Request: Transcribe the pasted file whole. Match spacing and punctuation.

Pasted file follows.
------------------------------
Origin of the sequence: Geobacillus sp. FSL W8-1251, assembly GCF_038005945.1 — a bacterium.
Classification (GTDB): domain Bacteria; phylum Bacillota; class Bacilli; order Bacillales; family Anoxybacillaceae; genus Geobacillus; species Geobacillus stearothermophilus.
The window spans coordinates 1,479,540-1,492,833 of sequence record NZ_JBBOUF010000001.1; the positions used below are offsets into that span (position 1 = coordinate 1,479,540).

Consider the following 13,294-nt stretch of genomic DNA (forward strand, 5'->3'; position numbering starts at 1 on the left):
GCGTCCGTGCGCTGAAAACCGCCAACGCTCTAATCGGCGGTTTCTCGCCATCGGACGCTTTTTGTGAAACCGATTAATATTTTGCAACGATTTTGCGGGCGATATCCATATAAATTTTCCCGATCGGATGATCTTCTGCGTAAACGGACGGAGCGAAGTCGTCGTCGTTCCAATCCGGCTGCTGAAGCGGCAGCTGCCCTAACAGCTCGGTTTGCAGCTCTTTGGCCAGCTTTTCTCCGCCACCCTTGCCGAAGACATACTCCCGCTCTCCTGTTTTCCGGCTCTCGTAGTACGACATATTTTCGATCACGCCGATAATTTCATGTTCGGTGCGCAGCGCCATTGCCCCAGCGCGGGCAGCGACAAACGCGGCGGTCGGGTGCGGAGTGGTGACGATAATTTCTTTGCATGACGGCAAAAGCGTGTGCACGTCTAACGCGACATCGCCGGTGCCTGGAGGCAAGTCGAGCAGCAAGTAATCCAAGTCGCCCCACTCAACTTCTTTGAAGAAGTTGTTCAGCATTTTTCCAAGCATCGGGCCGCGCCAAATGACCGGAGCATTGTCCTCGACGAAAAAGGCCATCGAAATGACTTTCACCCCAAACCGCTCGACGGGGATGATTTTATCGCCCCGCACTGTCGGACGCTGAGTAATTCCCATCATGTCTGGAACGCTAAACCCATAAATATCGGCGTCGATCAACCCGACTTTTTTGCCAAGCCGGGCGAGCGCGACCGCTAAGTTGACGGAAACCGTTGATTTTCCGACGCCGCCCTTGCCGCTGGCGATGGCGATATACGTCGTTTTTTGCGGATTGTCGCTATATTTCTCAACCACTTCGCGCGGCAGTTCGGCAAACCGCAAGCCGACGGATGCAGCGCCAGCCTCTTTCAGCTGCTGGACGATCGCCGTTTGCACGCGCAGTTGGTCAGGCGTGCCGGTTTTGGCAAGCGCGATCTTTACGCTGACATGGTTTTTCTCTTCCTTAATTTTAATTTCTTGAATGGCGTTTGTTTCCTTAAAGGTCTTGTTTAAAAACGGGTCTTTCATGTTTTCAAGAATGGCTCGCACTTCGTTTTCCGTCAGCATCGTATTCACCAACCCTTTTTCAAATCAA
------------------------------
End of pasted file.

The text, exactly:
Origin of the sequence: Geobacillus sp. FSL W8-1251, assembly GCF_038005945.1 — a bacterium.
Classification (GTDB): domain Bacteria; phylum Bacillota; class Bacilli; order Bacillales; family Anoxybacillaceae; genus Geobacillus; species Geobacillus stearothermophilus.
The window spans coordinates 1,479,540-1,492,833 of sequence record NZ_JBBOUF010000001.1; the positions used below are offsets into that span (position 1 = coordinate 1,479,540).

Consider the following 13,294-nt stretch of genomic DNA (forward strand, 5'->3'; position numbering starts at 1 on the left):
GCGTCCGTGCGCTGAAAACCGCCAACGCTCTAATCGGCGGTTTCTCGCCATCGGACGCTTTTTGTGAAACCGATTAATATTTTGCAACGATTTTGCGGGCGATATCCATATAAATTTTCCCGATCGGATGATCTTCTGCGTAAACGGACGGAGCGAAGTCGTCGTCGTTCCAATCCGGCTGCTGAAGCGGCAGCTGCCCTAACAGCTCGGTTTGCAGCTCTTTGGCCAGCTTTTCTCCGCCACCCTTGCCGAAGACATACTCCCGCTCTCCTGTTTTCCGGCTCTCGTAGTACGACATATTTTCGATCACGCCGATAATTTCATGTTCGGTGCGCAGCGCCATTGCCCCAGCGCGGGCAGCGACAAACGCGGCGGTCGGGTGCGGAGTGGTGACGATAATTTCTTTGCATGACGGCAAAAGCGTGTGCACGTCTAACGCGACATCGCCGGTGCCTGGAGGCAAGTCGAGCAGCAAGTAATCCAAGTCGCCCCACTCAACTTCTTTGAAGAAGTTGTTCAGCATTTTTCCAAGCATCGGGCCGCGCCAAATGACCGGAGCATTGTCCTCGACGAAAAAGGCCATCGAAATGACTTTCACCCCAAACCGCTCGACGGGGATGATTTTATCGCCCCGCACTGTCGGACGCTGAGTAATTCCCATCATGTCTGGAACGCTAAACCCATAAATATCGGCGTCGATCAACCCGACTTTTTTGCCAAGCCGGGCGAGCGCGACCGCTAAGTTGACGGAAACCGTTGATTTTCCGACGCCGCCCTTGCCGCTGGCGATGGCGATATACGTCGTTTTTTGCGGATTGTCGCTATATTTCTCAACCACTTCGCGCGGCAGTTCGGCAAACCGCAAGCCGACGGATGCAGCGCCAGCCTCTTTCAGCTGCTGGACGATCGCCGTTTGCACGCGCAGTTGGTCAGGCGTGCCGGTTTTGGCAAGCGCGATCTTTACGCTGACATGGTTTTTCTCTTCCTTAATTTTAATTTCTTGAATGGCGTTTGTTTCCTTAAAGGTCTTGTTTAAAAACGGGTCTTTCATGTTTTCAAGAATGGCTCGCACTTCGTTTTCCGTCAGCATCGTATTCACCAACCCTTTTTCAAATCAA